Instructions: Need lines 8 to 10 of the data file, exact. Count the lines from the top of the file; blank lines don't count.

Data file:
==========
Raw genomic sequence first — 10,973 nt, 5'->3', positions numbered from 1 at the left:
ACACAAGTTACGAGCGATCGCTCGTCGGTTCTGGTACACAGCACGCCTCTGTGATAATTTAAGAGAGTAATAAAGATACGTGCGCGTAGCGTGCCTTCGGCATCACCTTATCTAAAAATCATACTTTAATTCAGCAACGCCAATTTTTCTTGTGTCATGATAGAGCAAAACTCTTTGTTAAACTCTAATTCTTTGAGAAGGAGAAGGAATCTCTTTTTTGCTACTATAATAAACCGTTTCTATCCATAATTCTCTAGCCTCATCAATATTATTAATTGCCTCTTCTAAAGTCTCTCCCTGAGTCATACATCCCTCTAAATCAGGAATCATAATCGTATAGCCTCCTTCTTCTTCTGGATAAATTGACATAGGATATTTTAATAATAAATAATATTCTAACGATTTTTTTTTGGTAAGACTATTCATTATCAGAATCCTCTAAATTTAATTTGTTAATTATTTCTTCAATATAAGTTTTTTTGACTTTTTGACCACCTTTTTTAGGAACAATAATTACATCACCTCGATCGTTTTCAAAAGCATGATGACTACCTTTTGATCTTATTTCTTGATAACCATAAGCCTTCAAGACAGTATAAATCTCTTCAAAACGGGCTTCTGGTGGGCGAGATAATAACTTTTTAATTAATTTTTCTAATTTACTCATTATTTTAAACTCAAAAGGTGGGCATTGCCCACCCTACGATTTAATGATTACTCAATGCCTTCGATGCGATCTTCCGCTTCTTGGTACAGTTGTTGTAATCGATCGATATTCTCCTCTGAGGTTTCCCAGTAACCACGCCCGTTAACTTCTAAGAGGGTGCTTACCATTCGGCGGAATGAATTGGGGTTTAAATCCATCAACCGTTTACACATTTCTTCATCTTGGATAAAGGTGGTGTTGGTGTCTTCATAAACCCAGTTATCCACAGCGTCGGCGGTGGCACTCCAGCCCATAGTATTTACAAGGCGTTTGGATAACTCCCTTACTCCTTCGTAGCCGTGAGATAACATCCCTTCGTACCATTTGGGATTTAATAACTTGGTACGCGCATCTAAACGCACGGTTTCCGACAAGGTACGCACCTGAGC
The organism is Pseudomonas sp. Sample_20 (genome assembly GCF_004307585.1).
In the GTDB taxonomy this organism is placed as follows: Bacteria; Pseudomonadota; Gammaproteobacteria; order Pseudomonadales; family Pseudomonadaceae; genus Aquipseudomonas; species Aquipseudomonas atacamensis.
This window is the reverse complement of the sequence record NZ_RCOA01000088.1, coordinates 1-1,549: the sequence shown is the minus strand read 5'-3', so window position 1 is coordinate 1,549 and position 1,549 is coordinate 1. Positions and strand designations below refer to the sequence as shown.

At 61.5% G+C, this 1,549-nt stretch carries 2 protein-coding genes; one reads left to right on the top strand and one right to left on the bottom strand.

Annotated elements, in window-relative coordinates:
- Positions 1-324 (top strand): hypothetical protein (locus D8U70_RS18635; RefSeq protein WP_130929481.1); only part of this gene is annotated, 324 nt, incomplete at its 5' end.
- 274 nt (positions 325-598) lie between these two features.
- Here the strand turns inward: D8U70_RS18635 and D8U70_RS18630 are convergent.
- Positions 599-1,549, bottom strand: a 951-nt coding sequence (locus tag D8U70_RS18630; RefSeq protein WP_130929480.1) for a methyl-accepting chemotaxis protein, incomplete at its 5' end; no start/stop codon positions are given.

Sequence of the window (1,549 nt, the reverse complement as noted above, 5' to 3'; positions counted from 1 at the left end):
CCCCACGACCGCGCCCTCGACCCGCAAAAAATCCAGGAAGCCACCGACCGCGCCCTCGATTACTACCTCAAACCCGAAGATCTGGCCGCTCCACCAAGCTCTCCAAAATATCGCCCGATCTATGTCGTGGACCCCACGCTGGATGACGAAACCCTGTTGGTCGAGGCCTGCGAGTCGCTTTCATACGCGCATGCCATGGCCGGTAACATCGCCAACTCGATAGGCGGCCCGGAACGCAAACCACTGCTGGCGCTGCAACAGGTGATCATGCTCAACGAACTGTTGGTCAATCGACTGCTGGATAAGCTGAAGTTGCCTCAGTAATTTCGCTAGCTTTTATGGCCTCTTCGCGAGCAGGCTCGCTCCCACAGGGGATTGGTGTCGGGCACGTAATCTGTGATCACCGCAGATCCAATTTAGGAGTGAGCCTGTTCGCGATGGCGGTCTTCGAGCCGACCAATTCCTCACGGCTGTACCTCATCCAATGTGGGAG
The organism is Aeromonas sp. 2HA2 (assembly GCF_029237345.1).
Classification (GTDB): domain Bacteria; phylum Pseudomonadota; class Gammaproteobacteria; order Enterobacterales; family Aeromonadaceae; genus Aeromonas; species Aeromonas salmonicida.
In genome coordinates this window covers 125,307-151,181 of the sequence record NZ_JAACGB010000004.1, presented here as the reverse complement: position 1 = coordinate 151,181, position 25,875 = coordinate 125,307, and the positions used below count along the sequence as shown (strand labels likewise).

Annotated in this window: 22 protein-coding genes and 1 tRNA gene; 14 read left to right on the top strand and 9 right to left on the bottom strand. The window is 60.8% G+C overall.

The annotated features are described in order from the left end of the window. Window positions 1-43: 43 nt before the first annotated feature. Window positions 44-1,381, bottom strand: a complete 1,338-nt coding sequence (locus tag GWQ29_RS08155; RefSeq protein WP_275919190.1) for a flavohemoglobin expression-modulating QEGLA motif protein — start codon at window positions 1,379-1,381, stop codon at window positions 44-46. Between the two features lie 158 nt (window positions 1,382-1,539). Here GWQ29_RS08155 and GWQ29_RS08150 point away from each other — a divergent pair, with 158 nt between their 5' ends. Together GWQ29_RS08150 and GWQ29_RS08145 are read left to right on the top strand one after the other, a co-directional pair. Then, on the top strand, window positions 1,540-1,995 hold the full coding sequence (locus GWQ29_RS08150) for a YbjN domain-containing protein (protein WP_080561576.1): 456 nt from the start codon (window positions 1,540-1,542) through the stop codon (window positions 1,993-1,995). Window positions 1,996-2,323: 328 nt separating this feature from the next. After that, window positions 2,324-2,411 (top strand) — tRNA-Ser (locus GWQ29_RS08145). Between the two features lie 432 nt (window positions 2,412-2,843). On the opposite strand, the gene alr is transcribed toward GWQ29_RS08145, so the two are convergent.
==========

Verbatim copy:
- Positions 1-324 (top strand): hypothetical protein (locus D8U70_RS18635; RefSeq protein WP_130929481.1); only part of this gene is annotated, 324 nt, incomplete at its 5' end.
- 274 nt (positions 325-598) lie between these two features.
- Here the strand turns inward: D8U70_RS18635 and D8U70_RS18630 are convergent.